During the 2017-18 school year, we led 21 small groups about 10 different topics across all grade levels. The part-time counselor, Ami Balderson, led six of those groups, while the full-time counselor, Emily Kitching, led the remaining 15. Groups met for 4-6 sessions, with 4-7 students participating in each group. The topics were selected based on school data and teacher and student needs assessments, while the students who participated were selected based on school data; teacher, parent, and self-referrals; and a student needs assessment. For example, we participated in student data meetings each quarter to identify students who needed support/intervention. We used this time to talk with teachers about students who struggled with anxiety related to test-taking. These students in 3rd-5th grades were offered small group support in the spring as they prepared for state testing in support of our first program goal to improve literacy and reading benchmark performance. After analyzing attendance records, we also knew that we wanted to provide small group support for students who struggled with attendance during the previous school year in support of our second program goal. The meetings for 3rd-5th grade students focused on work habits and the importance of attendance, as well as an incentive program to encourage attendance throughout the first semester. Tying our group topics and outcomes to program goals was an important way to prioritize student needs, and we were able to support all three of our program goals with small group counseling during the 2017-18 school year.
The self-control group highlighted was chosen because of its strong tie to our third program goal concerning decreasing behaviors leading to office referrals for defiance, disrespect, and disruption. On a needs assessment, teachers identified friendship, social skills, and self-control as areas of need for K-2nd grade students, and 1st-grade teachers mentioned self-control as a particularly pronounced need. High numbers of minor office referrals for 1st-grade students concerning disruption and disrespect to peers also confirmed this need. Four students were identified for participation through a combination of analyzing discipline data and gathering teacher and parent referrals. The students met for 6 40-minute sessions over the course of 6 weeks. The first step in building the group curriculum was to select the most applicable ASCA Mindsets & Behaviors that we wanted students to develop; then, learning objectives and activities were planned for each session.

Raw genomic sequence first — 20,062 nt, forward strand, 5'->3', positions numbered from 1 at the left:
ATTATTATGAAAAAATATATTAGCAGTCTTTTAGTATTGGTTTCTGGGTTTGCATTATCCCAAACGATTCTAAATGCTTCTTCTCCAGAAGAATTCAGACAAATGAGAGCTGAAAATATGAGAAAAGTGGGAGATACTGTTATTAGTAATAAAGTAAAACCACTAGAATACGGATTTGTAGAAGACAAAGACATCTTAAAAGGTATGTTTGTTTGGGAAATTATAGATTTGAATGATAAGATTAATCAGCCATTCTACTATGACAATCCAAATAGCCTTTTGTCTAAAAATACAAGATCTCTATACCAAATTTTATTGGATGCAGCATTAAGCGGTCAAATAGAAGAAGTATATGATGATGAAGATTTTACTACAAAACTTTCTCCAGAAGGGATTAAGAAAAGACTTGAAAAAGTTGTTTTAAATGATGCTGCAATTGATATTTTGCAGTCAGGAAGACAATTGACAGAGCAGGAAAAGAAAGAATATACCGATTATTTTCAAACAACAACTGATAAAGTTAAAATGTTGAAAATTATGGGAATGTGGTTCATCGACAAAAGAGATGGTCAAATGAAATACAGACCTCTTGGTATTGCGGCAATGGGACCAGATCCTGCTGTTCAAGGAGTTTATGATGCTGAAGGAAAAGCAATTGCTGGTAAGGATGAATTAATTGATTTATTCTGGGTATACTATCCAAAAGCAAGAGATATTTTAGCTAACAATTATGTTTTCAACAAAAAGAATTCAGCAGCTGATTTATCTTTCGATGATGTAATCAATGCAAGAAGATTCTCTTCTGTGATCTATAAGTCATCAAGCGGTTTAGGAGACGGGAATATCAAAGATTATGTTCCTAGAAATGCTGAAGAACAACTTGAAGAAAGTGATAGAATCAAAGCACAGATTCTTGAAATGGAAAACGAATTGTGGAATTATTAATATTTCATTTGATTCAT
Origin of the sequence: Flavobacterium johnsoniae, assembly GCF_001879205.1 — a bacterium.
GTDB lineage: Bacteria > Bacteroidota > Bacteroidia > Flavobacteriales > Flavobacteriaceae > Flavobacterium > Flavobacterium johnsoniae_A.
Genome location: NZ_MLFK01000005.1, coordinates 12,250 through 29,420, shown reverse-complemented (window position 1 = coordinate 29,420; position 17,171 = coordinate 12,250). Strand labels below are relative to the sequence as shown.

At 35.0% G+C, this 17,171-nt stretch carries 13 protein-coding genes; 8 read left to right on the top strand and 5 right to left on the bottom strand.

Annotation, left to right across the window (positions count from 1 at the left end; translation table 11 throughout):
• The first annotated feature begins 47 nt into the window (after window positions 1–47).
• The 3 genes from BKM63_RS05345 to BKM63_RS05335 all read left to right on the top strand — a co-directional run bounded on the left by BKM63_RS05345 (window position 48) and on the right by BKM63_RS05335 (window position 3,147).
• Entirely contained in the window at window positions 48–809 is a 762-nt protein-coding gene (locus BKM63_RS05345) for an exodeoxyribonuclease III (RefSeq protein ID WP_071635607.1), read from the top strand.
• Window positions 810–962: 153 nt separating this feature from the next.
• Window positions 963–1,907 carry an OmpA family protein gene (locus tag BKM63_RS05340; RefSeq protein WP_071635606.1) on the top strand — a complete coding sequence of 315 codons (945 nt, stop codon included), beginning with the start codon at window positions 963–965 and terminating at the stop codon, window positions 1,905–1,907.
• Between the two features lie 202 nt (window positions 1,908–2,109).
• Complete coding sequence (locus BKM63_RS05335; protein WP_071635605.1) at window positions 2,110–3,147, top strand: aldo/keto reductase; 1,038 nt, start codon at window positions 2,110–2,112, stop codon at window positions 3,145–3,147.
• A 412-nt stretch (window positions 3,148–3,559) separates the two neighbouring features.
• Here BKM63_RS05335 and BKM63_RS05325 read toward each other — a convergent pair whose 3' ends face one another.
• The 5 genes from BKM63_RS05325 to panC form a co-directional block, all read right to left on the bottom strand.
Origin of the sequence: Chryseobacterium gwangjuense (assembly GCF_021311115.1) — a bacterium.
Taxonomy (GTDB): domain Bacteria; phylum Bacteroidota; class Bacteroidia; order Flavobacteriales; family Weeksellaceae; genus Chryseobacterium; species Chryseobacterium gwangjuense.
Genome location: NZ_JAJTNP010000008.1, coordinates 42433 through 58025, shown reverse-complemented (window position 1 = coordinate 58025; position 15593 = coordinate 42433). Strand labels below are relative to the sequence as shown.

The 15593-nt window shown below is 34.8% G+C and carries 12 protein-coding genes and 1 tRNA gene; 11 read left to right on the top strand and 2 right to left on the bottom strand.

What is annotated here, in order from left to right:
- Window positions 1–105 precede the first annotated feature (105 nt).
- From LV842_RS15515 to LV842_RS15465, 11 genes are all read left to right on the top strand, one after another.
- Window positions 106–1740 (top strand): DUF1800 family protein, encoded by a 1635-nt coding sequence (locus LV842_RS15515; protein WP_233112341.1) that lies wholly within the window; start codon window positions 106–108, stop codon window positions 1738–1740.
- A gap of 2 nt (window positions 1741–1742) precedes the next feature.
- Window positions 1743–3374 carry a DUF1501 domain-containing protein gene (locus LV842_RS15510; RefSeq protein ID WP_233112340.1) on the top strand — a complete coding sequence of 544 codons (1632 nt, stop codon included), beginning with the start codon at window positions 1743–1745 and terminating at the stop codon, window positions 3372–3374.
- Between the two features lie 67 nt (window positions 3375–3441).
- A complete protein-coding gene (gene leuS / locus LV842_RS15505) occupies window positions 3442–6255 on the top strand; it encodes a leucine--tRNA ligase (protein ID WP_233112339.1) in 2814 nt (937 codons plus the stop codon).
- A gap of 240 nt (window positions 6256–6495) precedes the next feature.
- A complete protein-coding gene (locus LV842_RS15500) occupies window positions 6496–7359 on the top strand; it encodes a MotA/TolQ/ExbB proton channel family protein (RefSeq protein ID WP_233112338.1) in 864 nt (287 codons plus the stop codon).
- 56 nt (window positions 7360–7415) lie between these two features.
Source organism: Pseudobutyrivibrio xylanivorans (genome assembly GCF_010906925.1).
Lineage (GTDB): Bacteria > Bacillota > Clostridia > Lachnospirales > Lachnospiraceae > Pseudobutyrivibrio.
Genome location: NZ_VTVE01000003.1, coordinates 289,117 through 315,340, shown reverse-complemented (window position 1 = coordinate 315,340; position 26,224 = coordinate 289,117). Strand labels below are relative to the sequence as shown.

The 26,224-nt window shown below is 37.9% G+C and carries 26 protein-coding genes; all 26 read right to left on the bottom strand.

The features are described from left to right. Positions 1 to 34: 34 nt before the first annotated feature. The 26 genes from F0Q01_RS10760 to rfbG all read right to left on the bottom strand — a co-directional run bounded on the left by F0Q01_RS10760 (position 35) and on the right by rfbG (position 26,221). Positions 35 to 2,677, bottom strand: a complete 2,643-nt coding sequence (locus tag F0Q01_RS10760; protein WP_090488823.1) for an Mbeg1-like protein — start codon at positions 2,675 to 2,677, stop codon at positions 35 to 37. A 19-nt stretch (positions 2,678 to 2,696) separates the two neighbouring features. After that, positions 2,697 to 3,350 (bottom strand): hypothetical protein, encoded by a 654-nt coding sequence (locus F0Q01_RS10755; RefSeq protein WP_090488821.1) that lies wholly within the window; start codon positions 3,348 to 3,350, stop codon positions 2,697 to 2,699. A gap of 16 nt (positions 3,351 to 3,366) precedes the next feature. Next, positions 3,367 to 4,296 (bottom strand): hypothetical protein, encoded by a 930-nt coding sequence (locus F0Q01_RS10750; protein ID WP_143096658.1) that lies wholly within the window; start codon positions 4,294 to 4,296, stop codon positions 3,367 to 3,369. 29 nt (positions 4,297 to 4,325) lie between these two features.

Outcome and perception data indicate that this group was effective in building students’ knowledge, attitudes, and skills concerning emotional regulation and self-control. Pre- and post-surveys were used to collect perception data. Students’ average score increased from 43.5% on the pre-survey to 85.1% on the post-survey, and students’ average score increased by 96% overall. From pre- to post-survey, all students who participated had a sizable increase in their score, and the percentage of correct answers increased for each question asked. Outcome data was collected by analyzing discipline data. In the second semester of 2016-17, 51 office referrals concerning defiance, disruption, and/or disrespect were made for 1st-grade students. In the second semester of 2017-18, this number decreased to 22 office referrals. This contributed to a schoolwide 39% decrease in referrals concerning defiance, disruption, and disrespect during the second semester of 17-18. Classroom teachers also reported that the group had a significant impact on improving students' self-control in the classroom.
The perception and outcome data collected indicate that this small group successfully addressed students’ identified needs concerning emotional regulation and self-control. Perception data shows that participation led to an increase in knowledge and more positive attitudes. The first five questions on the pre- and post survey measured student knowledge, or whether they understood the content delivered through the lessons. The last two questions, however, measured student attitudes, or whether they believe that they can show self-control at school and whether they are proud of their behavior choices. Each student made significant gains in both areas, but we were excited about the results of the attitude-focused questions, as we were aiming to build not only knowledge, but also self-concept. Outcome data also illustrated this small group’s contribution toward positive results both within the grade level and overall. This group will be delivered again, and will also be adapted for kindergarten and 2nd grades, since these grade levels share similar behavioral challenges, as evidenced by SWIS discipline data. In the future, we will also develop a second semester 3- or 4-session “follow-up” group to re-engage students with the content and extend their successes related to emotional regulation and self-control.